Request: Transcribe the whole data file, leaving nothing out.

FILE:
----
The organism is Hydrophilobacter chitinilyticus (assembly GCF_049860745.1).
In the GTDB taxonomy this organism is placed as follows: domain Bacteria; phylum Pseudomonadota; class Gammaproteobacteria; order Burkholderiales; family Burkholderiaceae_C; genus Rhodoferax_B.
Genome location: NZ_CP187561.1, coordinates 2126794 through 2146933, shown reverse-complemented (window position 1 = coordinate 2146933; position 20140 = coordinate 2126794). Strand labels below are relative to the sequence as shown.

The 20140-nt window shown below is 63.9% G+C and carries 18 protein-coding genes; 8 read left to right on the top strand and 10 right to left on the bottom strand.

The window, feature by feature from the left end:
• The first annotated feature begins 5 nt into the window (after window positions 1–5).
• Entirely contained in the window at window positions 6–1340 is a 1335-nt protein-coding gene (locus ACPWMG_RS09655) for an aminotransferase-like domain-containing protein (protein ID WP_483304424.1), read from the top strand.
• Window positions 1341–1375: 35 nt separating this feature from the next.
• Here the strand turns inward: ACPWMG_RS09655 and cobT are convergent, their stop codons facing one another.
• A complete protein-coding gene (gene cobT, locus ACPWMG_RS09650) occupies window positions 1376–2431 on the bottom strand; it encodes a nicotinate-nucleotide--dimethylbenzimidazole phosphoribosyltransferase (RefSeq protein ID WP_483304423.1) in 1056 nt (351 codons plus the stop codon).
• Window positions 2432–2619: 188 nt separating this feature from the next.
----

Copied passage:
The organism is Hydrophilobacter chitinilyticus (assembly GCF_049860745.1).
In the GTDB taxonomy this organism is placed as follows: domain Bacteria; phylum Pseudomonadota; class Gammaproteobacteria; order Burkholderiales; family Burkholderiaceae_C; genus Rhodoferax_B.
Genome location: NZ_CP187561.1, coordinates 2126794 through 2146933, shown reverse-complemented (window position 1 = coordinate 2146933; position 20140 = coordinate 2126794). Strand labels below are relative to the sequence as shown.

The 20140-nt window shown below is 63.9% G+C and carries 18 protein-coding genes; 8 read left to right on the top strand and 10 right to left on the bottom strand.

The window, feature by feature from the left end:
• The first annotated feature begins 5 nt into the window (after window positions 1–5).
• Entirely contained in the window at window positions 6–1340 is a 1335-nt protein-coding gene (locus ACPWMG_RS09655) for an aminotransferase-like domain-containing protein (protein ID WP_483304424.1), read from the top strand.
• Window positions 1341–1375: 35 nt separating this feature from the next.
• Here the strand turns inward: ACPWMG_RS09655 and cobT are convergent, their stop codons facing one another.
• A complete protein-coding gene (gene cobT, locus ACPWMG_RS09650) occupies window positions 1376–2431 on the bottom strand; it encodes a nicotinate-nucleotide--dimethylbenzimidazole phosphoribosyltransferase (RefSeq protein ID WP_483304423.1) in 1056 nt (351 codons plus the stop codon).
• Window positions 2432–2619: 188 nt separating this feature from the next.